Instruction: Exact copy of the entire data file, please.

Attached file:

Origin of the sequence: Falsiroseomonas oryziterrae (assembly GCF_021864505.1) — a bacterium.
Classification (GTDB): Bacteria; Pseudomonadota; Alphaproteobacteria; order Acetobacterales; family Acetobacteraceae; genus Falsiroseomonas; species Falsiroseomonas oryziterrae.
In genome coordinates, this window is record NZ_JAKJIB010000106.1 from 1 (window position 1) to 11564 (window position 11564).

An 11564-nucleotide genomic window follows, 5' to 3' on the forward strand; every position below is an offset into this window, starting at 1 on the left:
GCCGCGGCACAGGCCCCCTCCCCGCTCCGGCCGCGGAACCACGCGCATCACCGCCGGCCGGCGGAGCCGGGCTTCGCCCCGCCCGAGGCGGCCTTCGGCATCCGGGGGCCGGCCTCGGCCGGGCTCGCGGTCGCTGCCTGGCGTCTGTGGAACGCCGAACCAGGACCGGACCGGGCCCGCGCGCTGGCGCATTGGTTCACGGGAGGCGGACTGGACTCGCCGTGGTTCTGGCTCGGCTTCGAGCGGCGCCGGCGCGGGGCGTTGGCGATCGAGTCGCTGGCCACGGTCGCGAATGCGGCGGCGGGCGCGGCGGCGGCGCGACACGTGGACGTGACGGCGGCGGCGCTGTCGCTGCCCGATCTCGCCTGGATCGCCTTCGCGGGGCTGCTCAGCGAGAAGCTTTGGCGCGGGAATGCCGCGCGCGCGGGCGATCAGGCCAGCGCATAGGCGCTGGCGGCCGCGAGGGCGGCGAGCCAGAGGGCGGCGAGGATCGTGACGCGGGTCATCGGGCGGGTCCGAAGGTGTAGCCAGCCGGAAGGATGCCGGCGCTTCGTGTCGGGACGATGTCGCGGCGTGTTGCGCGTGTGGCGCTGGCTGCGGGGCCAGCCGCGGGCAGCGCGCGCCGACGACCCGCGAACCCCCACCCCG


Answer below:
Origin of the sequence: Falsiroseomonas oryziterrae (assembly GCF_021864505.1) — a bacterium.
Classification (GTDB): Bacteria; Pseudomonadota; Alphaproteobacteria; order Acetobacterales; family Acetobacteraceae; genus Falsiroseomonas; species Falsiroseomonas oryziterrae.
In genome coordinates, this window is record NZ_JAKJIB010000106.1 from 1 (window position 1) to 11564 (window position 11564).

An 11564-nucleotide genomic window follows, 5' to 3' on the forward strand; every position below is an offset into this window, starting at 1 on the left:
GCCGCGGCACAGGCCCCCTCCCCGCTCCGGCCGCGGAACCACGCGCATCACCGCCGGCCGGCGGAGCCGGGCTTCGCCCCGCCCGAGGCGGCCTTCGGCATCCGGGGGCCGGCCTCGGCCGGGCTCGCGGTCGCTGCCTGGCGTCTGTGGAACGCCGAACCAGGACCGGACCGGGCCCGCGCGCTGGCGCATTGGTTCACGGGAGGCGGACTGGACTCGCCGTGGTTCTGGCTCGGCTTCGAGCGGCGCCGGCGCGGGGCGTTGGCGATCGAGTCGCTGGCCACGGTCGCGAATGCGGCGGCGGGCGCGGCGGCGGCGCGACACGTGGACGTGACGGCGGCGGCGCTGTCGCTGCCCGATCTCGCCTGGATCGCCTTCGCGGGGCTGCTCAGCGAGAAGCTTTGGCGCGGGAATGCCGCGCGCGCGGGCGATCAGGCCAGCGCATAGGCGCTGGCGGCCGCGAGGGCGGCGAGCCAGAGGGCGGCGAGGATCGTGACGCGGGTCATCGGGCGGGTCCGAAGGTGTAGCCAGCCGGAAGGATGCCGGCGCTTCGTGTCGGGACGATGTCGCGGCGTGTTGCGCGTGTGGCGCTGGCTGCGGGGCCAGCCGCGGGCAGCGCGCGCCGACGACCCGCGAACCCCCACCCCG